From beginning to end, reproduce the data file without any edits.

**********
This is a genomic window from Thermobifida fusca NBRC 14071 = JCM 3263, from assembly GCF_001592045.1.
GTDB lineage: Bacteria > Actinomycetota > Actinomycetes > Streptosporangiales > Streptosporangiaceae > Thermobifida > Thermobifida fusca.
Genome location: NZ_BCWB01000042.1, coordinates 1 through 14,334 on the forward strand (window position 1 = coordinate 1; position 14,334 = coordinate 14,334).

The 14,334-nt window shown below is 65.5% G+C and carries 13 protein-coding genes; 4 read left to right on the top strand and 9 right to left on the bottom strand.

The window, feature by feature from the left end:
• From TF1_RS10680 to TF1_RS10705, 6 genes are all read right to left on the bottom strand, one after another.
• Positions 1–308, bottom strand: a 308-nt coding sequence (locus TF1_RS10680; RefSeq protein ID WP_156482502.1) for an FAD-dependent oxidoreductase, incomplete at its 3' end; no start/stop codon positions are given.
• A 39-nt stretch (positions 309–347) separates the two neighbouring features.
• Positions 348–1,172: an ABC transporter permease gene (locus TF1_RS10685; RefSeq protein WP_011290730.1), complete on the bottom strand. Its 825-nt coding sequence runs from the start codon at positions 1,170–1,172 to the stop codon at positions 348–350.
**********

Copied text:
This is a genomic window from Thermobifida fusca NBRC 14071 = JCM 3263, from assembly GCF_001592045.1.
GTDB lineage: Bacteria > Actinomycetota > Actinomycetes > Streptosporangiales > Streptosporangiaceae > Thermobifida > Thermobifida fusca.
Genome location: NZ_BCWB01000042.1, coordinates 1 through 14,334 on the forward strand (window position 1 = coordinate 1; position 14,334 = coordinate 14,334).

The 14,334-nt window shown below is 65.5% G+C and carries 13 protein-coding genes; 4 read left to right on the top strand and 9 right to left on the bottom strand.

The window, feature by feature from the left end:
• From TF1_RS10680 to TF1_RS10705, 6 genes are all read right to left on the bottom strand, one after another.
• Positions 1–308, bottom strand: a 308-nt coding sequence (locus TF1_RS10680; RefSeq protein ID WP_156482502.1) for an FAD-dependent oxidoreductase, incomplete at its 3' end; no start/stop codon positions are given.
• A 39-nt stretch (positions 309–347) separates the two neighbouring features.
• Positions 348–1,172: an ABC transporter permease gene (locus TF1_RS10685; RefSeq protein WP_011290730.1), complete on the bottom strand. Its 825-nt coding sequence runs from the start codon at positions 1,170–1,172 to the stop codon at positions 348–350.